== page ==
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And although I wish I was talking about a real princess, which is what “Hime” or rather, “O-Hime-sama” お姫様 stands for, this particular princess in reality only reigns over a place which forms part of our daily cleaning routine – the toilet. Yes, we are speaking of the Japanese toilet, which came out in recent news under one of the “must-tries” if you go to Japan (…yes, I know, we have nothing better to do than to be amazed by their toilet culture).

Metropolis here explains the history of the Otohime (乙姫), which dates as far back as the 15th century if you are looking at inspiration, or just as far back as 1980 if you look at the more modern conception of the Otohime.

What intrigues me is that the Otohime’s name was, in actuality, derived from Japanese mythology, after the Japanese Dragon Princess of the sea, who was the daughter of the sea-king Ryujin. She was also called Toyotama-hime (豊玉姫), and apparently turned into a dragon after giving birth to a son after she married the hunter Hoori – the significance of this being, the son gave birth to Emperor Jinmu, the first Emperor of Japan (or so Wikipedia admits). I love how they link the oh-so-distant relationships and try to make it all signify, don’t you? And, is it just me, or would this make some really great anime/drama?

So I get the reference (I mean, Dragon Princess of the Sea right, and toilets – like, connection hello?) but thought it was really amusing (and fun, it must be fun to have such a device at hand) to see the Otohime at work – This is a 55 sec Youtube video of it:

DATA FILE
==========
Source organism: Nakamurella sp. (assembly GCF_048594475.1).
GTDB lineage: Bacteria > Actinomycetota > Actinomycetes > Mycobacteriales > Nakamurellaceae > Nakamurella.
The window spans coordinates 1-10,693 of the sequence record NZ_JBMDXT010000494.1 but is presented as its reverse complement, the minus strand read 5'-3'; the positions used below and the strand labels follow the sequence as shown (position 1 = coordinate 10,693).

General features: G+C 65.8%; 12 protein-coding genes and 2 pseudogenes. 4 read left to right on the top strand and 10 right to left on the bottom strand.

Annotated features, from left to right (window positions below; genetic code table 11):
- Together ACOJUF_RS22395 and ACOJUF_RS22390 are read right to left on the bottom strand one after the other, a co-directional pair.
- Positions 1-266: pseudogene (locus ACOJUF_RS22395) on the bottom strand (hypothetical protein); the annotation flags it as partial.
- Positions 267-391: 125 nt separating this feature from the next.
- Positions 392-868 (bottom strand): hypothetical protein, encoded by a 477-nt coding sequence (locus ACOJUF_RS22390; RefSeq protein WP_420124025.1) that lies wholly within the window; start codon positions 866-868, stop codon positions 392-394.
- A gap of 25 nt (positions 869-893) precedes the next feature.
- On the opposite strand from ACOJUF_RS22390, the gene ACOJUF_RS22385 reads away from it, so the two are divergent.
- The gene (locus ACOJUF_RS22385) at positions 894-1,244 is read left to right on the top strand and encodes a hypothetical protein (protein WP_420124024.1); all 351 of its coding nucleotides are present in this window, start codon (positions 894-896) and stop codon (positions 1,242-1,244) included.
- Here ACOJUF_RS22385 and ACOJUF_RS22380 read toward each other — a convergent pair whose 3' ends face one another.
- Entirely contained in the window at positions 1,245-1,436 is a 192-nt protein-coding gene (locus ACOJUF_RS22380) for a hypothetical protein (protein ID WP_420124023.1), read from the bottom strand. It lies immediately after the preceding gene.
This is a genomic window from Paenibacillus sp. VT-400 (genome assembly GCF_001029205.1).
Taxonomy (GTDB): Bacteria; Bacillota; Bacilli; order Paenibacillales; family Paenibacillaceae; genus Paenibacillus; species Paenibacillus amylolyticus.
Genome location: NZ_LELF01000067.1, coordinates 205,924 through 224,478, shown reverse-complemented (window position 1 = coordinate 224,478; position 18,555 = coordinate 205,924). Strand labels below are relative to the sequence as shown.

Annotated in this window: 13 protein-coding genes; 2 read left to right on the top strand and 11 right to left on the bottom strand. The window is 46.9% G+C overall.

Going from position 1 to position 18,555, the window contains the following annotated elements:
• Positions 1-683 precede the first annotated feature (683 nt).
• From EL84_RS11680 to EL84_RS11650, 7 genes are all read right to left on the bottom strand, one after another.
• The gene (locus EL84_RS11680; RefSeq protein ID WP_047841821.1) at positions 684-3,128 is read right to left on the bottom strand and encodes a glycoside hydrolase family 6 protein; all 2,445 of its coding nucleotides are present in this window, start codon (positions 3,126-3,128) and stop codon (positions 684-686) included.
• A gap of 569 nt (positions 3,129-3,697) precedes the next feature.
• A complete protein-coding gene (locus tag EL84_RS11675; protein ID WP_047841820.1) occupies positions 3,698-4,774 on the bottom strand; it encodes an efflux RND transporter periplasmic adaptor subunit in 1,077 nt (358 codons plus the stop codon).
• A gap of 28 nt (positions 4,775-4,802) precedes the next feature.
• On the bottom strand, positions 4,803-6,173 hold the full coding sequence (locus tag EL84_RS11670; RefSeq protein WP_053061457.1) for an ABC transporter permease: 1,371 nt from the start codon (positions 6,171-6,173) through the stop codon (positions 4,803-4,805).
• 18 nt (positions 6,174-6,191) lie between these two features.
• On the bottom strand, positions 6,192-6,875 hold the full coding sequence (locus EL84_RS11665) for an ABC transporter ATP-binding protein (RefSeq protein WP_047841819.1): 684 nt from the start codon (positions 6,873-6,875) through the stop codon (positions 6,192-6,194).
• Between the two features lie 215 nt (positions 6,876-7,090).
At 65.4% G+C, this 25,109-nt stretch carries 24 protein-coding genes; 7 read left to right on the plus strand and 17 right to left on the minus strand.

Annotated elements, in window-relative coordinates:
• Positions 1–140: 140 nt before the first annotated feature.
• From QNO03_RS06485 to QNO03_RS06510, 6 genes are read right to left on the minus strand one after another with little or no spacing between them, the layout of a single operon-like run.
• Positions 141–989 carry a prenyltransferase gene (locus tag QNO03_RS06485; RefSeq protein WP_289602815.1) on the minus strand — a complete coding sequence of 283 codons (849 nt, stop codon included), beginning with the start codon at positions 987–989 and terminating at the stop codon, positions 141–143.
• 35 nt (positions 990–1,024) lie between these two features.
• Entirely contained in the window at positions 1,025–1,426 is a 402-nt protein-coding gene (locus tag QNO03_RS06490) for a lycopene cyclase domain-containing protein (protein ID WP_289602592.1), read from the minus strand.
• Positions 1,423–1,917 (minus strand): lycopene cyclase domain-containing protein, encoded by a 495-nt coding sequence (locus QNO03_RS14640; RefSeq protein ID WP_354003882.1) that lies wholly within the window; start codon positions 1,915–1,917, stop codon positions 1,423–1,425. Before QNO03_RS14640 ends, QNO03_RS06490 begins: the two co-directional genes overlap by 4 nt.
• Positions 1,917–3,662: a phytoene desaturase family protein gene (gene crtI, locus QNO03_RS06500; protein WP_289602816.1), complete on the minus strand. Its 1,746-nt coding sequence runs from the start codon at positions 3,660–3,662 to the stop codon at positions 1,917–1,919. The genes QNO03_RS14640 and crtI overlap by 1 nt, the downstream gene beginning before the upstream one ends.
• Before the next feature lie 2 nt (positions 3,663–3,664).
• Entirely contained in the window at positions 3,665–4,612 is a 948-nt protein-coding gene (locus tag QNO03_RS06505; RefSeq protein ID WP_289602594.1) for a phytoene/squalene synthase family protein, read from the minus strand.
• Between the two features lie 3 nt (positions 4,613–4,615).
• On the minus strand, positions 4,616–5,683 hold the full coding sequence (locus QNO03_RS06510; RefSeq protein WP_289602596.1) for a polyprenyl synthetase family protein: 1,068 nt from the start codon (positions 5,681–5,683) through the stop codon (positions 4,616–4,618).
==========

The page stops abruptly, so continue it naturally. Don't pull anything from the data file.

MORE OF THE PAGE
And as a female, I heartily applaud the invention of the Otohime. It hides all those awkward moments in the toilet when you’re sitting in the cubicle and you can hear the person next to you stripping down and the following hissing sounds of doing the deed so to speak. Or, even better, while you’re sitting there trying to figure out if there’s a way to rip off your pad silently so as not to alert everyone in the toilet to the fact that you’re having your period, with the Otohime, you can just hit the button and boom, problem solved.

One response

  1. Nice! When I visited Japan, they had these pits that you had to straddle to… well anyway… Yuk! and uncomfortable according to my western sensibilities. Your blog was cute and fun to read.

    Come by and visit my blog, Mysterious Japan at http://is.gd/NOq2Bo.

    April 3, 2011 at 1:14 am

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